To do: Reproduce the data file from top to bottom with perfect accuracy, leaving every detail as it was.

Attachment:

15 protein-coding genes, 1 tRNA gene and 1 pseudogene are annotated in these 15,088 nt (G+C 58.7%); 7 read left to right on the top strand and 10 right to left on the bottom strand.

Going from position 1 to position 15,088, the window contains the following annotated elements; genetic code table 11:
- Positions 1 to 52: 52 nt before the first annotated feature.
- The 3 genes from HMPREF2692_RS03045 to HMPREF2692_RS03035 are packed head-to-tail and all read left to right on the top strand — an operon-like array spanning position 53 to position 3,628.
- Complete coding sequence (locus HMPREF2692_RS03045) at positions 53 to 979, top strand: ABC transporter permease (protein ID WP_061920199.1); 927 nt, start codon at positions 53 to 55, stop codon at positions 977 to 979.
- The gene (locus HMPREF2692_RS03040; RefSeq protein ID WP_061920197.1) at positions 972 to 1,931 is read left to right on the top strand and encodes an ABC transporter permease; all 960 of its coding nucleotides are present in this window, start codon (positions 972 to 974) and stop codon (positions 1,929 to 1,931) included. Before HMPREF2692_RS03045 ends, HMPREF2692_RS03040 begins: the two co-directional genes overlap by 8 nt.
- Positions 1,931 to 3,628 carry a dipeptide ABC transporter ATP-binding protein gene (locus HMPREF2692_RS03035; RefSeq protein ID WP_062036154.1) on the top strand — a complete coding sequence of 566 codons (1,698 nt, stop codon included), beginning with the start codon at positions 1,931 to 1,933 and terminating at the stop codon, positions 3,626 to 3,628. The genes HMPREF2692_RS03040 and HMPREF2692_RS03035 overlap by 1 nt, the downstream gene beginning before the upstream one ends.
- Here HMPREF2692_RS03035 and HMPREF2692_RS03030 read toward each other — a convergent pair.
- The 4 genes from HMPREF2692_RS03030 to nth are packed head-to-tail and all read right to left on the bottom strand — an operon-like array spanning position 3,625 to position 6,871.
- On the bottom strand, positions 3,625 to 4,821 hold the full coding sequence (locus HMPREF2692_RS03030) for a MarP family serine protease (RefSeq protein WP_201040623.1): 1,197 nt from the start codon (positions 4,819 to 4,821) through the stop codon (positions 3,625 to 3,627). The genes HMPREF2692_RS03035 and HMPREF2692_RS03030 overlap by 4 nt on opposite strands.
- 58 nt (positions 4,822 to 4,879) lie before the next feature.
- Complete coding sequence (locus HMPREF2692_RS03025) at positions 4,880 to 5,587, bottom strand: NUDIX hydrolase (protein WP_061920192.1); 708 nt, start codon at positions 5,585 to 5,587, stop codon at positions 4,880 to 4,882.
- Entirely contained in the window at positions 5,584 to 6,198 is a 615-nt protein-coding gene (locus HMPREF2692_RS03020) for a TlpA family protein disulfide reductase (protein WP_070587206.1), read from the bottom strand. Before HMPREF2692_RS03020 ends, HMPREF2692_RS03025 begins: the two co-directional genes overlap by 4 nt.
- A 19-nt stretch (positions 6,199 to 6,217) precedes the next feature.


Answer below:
15 protein-coding genes, 1 tRNA gene and 1 pseudogene are annotated in these 15,088 nt (G+C 58.7%); 7 read left to right on the top strand and 10 right to left on the bottom strand.

Going from position 1 to position 15,088, the window contains the following annotated elements; genetic code table 11:
- Positions 1 to 52: 52 nt before the first annotated feature.
- The 3 genes from HMPREF2692_RS03045 to HMPREF2692_RS03035 are packed head-to-tail and all read left to right on the top strand — an operon-like array spanning position 53 to position 3,628.
- Complete coding sequence (locus HMPREF2692_RS03045) at positions 53 to 979, top strand: ABC transporter permease (protein ID WP_061920199.1); 927 nt, start codon at positions 53 to 55, stop codon at positions 977 to 979.
- The gene (locus HMPREF2692_RS03040; RefSeq protein ID WP_061920197.1) at positions 972 to 1,931 is read left to right on the top strand and encodes an ABC transporter permease; all 960 of its coding nucleotides are present in this window, start codon (positions 972 to 974) and stop codon (positions 1,929 to 1,931) included. Before HMPREF2692_RS03045 ends, HMPREF2692_RS03040 begins: the two co-directional genes overlap by 8 nt.
- Positions 1,931 to 3,628 carry a dipeptide ABC transporter ATP-binding protein gene (locus HMPREF2692_RS03035; RefSeq protein ID WP_062036154.1) on the top strand — a complete coding sequence of 566 codons (1,698 nt, stop codon included), beginning with the start codon at positions 1,931 to 1,933 and terminating at the stop codon, positions 3,626 to 3,628. The genes HMPREF2692_RS03040 and HMPREF2692_RS03035 overlap by 1 nt, the downstream gene beginning before the upstream one ends.
- Here HMPREF2692_RS03035 and HMPREF2692_RS03030 read toward each other — a convergent pair.
- The 4 genes from HMPREF2692_RS03030 to nth are packed head-to-tail and all read right to left on the bottom strand — an operon-like array spanning position 3,625 to position 6,871.
- On the bottom strand, positions 3,625 to 4,821 hold the full coding sequence (locus HMPREF2692_RS03030) for a MarP family serine protease (RefSeq protein WP_201040623.1): 1,197 nt from the start codon (positions 4,819 to 4,821) through the stop codon (positions 3,625 to 3,627). The genes HMPREF2692_RS03035 and HMPREF2692_RS03030 overlap by 4 nt on opposite strands.
- 58 nt (positions 4,822 to 4,879) lie before the next feature.
- Complete coding sequence (locus HMPREF2692_RS03025) at positions 4,880 to 5,587, bottom strand: NUDIX hydrolase (protein WP_061920192.1); 708 nt, start codon at positions 5,585 to 5,587, stop codon at positions 4,880 to 4,882.
- Entirely contained in the window at positions 5,584 to 6,198 is a 615-nt protein-coding gene (locus HMPREF2692_RS03020) for a TlpA family protein disulfide reductase (protein WP_070587206.1), read from the bottom strand. Before HMPREF2692_RS03020 ends, HMPREF2692_RS03025 begins: the two co-directional genes overlap by 4 nt.
- A 19-nt stretch (positions 6,199 to 6,217) precedes the next feature.